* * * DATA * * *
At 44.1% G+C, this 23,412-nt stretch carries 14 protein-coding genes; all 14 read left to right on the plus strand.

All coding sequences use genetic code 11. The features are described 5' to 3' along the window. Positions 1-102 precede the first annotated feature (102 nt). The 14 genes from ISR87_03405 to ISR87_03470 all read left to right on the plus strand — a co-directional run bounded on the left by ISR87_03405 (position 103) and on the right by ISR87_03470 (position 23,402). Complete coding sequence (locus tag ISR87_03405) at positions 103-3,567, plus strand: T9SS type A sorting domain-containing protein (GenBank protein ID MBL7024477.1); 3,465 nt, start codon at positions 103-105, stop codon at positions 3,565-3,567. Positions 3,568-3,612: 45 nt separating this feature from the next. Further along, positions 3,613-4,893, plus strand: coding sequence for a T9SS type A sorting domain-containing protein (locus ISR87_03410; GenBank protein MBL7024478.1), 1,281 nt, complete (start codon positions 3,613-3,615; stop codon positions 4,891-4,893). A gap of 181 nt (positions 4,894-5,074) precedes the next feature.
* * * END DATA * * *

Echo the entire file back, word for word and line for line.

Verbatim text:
At 44.1% G+C, this 23,412-nt stretch carries 14 protein-coding genes; all 14 read left to right on the plus strand.

All coding sequences use genetic code 11. The features are described 5' to 3' along the window. Positions 1-102 precede the first annotated feature (102 nt). The 14 genes from ISR87_03405 to ISR87_03470 all read left to right on the plus strand — a co-directional run bounded on the left by ISR87_03405 (position 103) and on the right by ISR87_03470 (position 23,402). Complete coding sequence (locus tag ISR87_03405) at positions 103-3,567, plus strand: T9SS type A sorting domain-containing protein (GenBank protein ID MBL7024477.1); 3,465 nt, start codon at positions 103-105, stop codon at positions 3,565-3,567. Positions 3,568-3,612: 45 nt separating this feature from the next. Further along, positions 3,613-4,893, plus strand: coding sequence for a T9SS type A sorting domain-containing protein (locus ISR87_03410; GenBank protein MBL7024478.1), 1,281 nt, complete (start codon positions 3,613-3,615; stop codon positions 4,891-4,893). A gap of 181 nt (positions 4,894-5,074) precedes the next feature.